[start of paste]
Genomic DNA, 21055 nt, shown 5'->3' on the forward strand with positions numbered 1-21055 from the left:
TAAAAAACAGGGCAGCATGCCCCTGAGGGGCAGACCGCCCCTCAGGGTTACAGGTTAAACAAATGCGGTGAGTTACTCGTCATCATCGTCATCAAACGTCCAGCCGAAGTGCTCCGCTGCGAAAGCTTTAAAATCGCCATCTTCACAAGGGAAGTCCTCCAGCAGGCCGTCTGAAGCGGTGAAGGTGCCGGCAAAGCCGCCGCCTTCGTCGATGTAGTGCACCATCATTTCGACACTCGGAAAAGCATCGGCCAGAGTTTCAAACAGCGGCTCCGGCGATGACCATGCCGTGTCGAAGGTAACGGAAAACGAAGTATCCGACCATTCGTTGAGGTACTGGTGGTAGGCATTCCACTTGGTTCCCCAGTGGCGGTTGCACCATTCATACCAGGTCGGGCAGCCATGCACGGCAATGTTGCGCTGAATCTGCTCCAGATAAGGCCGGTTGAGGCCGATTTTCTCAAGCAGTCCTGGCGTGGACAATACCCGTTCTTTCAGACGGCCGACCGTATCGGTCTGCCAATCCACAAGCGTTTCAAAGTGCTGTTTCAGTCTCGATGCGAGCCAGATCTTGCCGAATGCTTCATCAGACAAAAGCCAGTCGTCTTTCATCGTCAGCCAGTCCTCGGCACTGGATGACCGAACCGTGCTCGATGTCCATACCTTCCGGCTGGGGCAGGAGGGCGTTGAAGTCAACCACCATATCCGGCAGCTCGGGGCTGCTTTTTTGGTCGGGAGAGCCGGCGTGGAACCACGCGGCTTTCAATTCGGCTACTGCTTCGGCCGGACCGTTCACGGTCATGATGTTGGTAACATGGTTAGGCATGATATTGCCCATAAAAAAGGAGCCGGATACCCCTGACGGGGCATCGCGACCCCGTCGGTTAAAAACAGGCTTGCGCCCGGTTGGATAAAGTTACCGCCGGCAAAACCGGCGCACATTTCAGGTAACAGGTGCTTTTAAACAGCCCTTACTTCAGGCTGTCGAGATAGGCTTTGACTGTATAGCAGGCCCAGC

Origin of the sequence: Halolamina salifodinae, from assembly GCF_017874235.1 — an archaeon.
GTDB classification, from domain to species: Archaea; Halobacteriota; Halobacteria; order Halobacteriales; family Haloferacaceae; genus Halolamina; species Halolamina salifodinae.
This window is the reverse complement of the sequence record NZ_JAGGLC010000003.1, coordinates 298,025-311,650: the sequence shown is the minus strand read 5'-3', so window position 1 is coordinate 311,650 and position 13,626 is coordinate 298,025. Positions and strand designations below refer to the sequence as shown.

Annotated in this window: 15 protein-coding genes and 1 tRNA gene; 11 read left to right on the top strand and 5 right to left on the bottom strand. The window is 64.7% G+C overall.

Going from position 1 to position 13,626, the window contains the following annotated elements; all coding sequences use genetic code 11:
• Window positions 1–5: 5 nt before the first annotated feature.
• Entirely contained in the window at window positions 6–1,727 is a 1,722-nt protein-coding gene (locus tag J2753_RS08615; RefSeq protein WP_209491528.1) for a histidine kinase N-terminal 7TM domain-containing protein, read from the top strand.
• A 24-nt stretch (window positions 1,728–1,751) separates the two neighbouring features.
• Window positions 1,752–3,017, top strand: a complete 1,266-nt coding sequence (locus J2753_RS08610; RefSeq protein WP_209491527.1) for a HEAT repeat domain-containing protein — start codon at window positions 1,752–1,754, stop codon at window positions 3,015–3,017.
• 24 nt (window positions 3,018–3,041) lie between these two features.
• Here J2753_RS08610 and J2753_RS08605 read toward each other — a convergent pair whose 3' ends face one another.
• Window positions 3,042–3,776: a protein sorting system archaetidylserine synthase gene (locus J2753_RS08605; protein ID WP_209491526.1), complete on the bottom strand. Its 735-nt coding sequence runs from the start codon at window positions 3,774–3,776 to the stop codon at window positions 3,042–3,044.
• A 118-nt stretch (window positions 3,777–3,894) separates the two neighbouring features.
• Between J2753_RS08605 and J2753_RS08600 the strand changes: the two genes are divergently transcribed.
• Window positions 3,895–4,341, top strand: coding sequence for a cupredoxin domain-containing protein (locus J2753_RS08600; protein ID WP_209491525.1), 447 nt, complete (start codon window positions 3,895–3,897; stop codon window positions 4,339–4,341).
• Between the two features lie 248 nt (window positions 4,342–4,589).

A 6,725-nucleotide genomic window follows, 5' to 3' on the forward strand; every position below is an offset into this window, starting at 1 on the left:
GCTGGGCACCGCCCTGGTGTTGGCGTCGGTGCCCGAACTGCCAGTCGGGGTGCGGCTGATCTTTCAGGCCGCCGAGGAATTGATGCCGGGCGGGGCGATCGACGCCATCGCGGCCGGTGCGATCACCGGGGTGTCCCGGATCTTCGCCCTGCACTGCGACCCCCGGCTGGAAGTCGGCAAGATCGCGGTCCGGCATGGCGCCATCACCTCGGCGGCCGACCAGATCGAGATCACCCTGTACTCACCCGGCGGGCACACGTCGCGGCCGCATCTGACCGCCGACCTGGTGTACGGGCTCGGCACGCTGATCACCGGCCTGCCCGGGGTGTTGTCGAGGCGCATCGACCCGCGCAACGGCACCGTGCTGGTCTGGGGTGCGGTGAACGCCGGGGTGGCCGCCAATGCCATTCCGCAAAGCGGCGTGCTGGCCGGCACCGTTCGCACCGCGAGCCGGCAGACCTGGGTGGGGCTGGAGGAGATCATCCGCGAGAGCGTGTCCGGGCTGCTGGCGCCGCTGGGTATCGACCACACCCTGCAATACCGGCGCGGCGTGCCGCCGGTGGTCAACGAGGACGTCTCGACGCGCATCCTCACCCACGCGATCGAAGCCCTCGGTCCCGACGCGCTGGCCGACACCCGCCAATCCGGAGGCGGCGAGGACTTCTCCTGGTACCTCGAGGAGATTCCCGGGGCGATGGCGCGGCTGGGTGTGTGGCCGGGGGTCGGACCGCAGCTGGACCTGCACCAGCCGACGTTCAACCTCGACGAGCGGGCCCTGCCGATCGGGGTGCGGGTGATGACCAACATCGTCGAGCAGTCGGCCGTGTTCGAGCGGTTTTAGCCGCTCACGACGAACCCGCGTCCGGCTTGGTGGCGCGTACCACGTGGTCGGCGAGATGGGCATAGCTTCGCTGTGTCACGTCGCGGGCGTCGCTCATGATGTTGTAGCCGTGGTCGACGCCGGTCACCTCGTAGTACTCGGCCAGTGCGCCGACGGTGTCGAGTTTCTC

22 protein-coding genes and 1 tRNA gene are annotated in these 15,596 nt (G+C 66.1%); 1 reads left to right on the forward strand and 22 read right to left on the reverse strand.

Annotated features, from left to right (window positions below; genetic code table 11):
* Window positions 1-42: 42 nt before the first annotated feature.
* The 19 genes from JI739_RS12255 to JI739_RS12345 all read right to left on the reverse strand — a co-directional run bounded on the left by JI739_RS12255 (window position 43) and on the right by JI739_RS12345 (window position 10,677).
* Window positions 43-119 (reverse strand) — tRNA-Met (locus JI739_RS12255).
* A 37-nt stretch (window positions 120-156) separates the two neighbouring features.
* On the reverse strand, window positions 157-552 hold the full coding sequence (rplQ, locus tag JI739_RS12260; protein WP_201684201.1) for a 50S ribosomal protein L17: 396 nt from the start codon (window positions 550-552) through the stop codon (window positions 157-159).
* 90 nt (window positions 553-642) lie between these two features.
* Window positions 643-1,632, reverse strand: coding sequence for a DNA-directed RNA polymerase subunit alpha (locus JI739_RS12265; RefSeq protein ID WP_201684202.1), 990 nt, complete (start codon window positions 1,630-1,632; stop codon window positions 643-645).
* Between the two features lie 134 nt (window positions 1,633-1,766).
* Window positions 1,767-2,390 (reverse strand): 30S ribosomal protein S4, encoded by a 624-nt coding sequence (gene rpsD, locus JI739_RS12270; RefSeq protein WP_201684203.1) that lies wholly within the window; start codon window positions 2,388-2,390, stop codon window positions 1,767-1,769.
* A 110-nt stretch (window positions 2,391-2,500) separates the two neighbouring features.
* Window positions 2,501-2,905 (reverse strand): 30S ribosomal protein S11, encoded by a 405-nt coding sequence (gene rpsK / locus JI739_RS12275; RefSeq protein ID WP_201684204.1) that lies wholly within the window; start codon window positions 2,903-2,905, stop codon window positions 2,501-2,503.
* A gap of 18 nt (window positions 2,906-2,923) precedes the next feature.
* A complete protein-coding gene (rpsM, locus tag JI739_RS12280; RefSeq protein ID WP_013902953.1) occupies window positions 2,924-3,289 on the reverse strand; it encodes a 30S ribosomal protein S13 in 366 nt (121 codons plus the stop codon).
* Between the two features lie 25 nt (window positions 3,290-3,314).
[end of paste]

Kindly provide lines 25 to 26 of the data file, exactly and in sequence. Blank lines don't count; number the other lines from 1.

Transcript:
* Window positions 43-119 (reverse strand) — tRNA-Met (locus JI739_RS12255).
* A 37-nt stretch (window positions 120-156) separates the two neighbouring features.